At a time of broad skepticism and disenchantment with government's ability to regulate America's economic giants, Eliot Spitzer has captured the public imagination as a modern-day crusader for the common man.
As New York's attorney general, Spitzer is shaking the foundations of the $7 trillion mutual fund industry with a team of 15 lawyers - a tiny force compared with the legions of federal regulators and prosecutors who have been driven by his revelations to confess their failure to adequately regulate fund trading.
His 6-month probe has uncovered significant problems among the country's biggest and best-known fund families. Since the investigation began, Spitzer's office has brought three criminal cases and has won two felony pleas.
The still-unfolding mutual fund probe is just the latest in a series of regulatory triumphs for the 44-year-old prosecutor.
With small teams of attorneys, Spitzer has gone after General Electric Co. for polluting the Hudson River, sued power companies in the Midwest for causing acid rain and taken on armies of Korean grocers for not paying minimum wage.
Last year, he shook up Wall Street with the zeal of a 1930s reformer when he uncovered corruption involving stock analysts and the powerful investment banking firms they work for.
That investigation led to sweeping changes in the way analysts do their jobs and forced the nation's largest investment firms, including Merrill Lynch & Co., Morgan Stanley and Citigroup Inc., to pay more than a billion dollars in fines in a settlement agreed to in April.
Spitzer makes no effort to hide his disdain for the federal regulators he regularly shows up. In one recent speech he declared that he "wouldn't let [the SEC] handle a house closing," according to media reports.
Some critics scorn his crusades as being fueled by raw political ambition, while others question his ability to bring about lasting change.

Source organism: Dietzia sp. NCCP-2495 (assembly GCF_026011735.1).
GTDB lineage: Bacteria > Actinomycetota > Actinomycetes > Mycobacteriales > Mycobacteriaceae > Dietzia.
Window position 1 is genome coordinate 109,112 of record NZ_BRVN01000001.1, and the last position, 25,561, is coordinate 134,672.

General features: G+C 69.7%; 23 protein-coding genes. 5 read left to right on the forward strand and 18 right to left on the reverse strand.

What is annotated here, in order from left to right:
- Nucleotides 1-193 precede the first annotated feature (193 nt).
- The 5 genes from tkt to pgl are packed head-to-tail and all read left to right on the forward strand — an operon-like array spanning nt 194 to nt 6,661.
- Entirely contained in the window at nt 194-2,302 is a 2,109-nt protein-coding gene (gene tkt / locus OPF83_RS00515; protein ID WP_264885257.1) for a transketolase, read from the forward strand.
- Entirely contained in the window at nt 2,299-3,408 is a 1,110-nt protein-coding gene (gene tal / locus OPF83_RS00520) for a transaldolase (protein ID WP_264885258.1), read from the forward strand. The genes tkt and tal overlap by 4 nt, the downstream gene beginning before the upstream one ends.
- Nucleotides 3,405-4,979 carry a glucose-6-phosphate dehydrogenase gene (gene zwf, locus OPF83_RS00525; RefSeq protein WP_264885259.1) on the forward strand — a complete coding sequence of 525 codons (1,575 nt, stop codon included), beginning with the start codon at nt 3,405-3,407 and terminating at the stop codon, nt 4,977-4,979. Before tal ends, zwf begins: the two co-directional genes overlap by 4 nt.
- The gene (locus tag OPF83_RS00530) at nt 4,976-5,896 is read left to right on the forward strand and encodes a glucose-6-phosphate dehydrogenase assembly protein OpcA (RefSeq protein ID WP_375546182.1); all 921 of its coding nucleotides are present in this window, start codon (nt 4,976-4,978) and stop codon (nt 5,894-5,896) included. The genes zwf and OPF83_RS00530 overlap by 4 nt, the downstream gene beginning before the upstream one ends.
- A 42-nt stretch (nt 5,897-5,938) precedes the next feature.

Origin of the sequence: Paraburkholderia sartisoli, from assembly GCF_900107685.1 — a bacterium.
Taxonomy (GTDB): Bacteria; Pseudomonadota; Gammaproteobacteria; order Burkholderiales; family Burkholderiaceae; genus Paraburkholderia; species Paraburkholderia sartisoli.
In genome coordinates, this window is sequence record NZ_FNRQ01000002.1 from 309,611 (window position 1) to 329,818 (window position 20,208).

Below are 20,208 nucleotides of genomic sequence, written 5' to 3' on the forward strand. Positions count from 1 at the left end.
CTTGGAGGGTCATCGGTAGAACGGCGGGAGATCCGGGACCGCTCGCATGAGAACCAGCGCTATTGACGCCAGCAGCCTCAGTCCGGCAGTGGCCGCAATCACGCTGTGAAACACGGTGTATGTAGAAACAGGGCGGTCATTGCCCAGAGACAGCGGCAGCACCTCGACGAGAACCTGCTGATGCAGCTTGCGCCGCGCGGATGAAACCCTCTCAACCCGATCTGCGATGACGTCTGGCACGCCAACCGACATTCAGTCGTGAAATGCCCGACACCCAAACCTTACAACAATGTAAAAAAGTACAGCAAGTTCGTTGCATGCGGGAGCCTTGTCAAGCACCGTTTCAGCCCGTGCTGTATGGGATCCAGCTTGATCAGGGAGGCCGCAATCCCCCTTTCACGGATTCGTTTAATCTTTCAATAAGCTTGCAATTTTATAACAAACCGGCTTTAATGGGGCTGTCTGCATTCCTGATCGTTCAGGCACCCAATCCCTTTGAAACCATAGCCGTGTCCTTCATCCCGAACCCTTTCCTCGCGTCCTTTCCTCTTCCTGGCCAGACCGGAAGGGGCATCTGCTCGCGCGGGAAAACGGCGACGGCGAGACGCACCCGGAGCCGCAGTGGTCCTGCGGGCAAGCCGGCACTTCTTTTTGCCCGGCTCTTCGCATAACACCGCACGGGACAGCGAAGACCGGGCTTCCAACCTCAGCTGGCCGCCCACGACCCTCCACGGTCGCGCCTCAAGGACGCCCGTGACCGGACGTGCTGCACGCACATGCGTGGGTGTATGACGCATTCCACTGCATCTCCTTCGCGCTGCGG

Still, there is little doubt that Spitzer has done more recently to address corrupt financial practices than any other official or institution in the country, including William H. Donaldson, chairman of the Securities and Exchange Commission, U.S. Attorney General John Ashcroft and Congress.
"I think he is a hero," said Amy Domini, founder and chief executive of Domini Social Investments LLC, a New York mutual fund company. "Finally, somebody who is an elected official is running on protecting the population ... from malfeasance and outright robbery."
"He is a take-no-prisoners guy," said William Sorrell, Vermont's attorney general and a co-combatant in multistate regulatory efforts. He doesn't "worry about the niceties. There tends to be some scars and bodies" in his wake.
Others call Spitzer a grandstander, a headline grabber whose clear aim is to boost his popularity so he can run for governor of New York.
"I've seen this movie before," said Michael Holland, chairman of Holland & Co. LLC, a New York-based investment company, and former general partner of the Blackstone Group, a global investment advisory firm. "I do recall a predecessor who had some of the same script; his name was Rudy Giuliani. It is clearly good politics for Eliot Spitzer - brilliant politics."
Politics or not, Spitzer says his motivation is straightforward - to punish wrongdoers and help small investors, especially when no one else is doing it.
"When there is a void, and you have an enormous issue that is going unaddressed and there is exposure for small investors, somebody has got to step in and do it," Spitzer said during an interview in his Manhattan office on the 25th floor of 120 Broadway. "The reality is that other people should have done it first and yet they didn't."
Spitzer looks like a crusader sitting in his sprawling office with its royal blue carpeting. Dressed in a crisp white shirt, tie and charcoal pinstriped suit, he is lean, athletic and has a mischievous smile.
His deep-set eyes flicker when he discusses the impact his office's investigation has had on the mutual fund industry.
"Remarkable," he said. "Never could have predicted it. Back before we announced this, I said to some folks here, `This will be interesting, but there is no way it will compare in impact to last year's investigations of the investment banks.' I was wrong. For the 90-plus million Americans who have mutual funds, this is perhaps even more significant."
And the investigation is just cranking up.
"The problems we have seen are deeply troubling," Spitzer continued. "There will be more criminal cases. There is the very good possibility that there will be criminal cases brought against entities, corporations as well as individuals."
Spitzer's quest to clean up Wall Street has made him famous. Newspapers, magazines and television stations barrage his office each day with requests for interviews. His exploits are regular fare in papers and magazines across the country.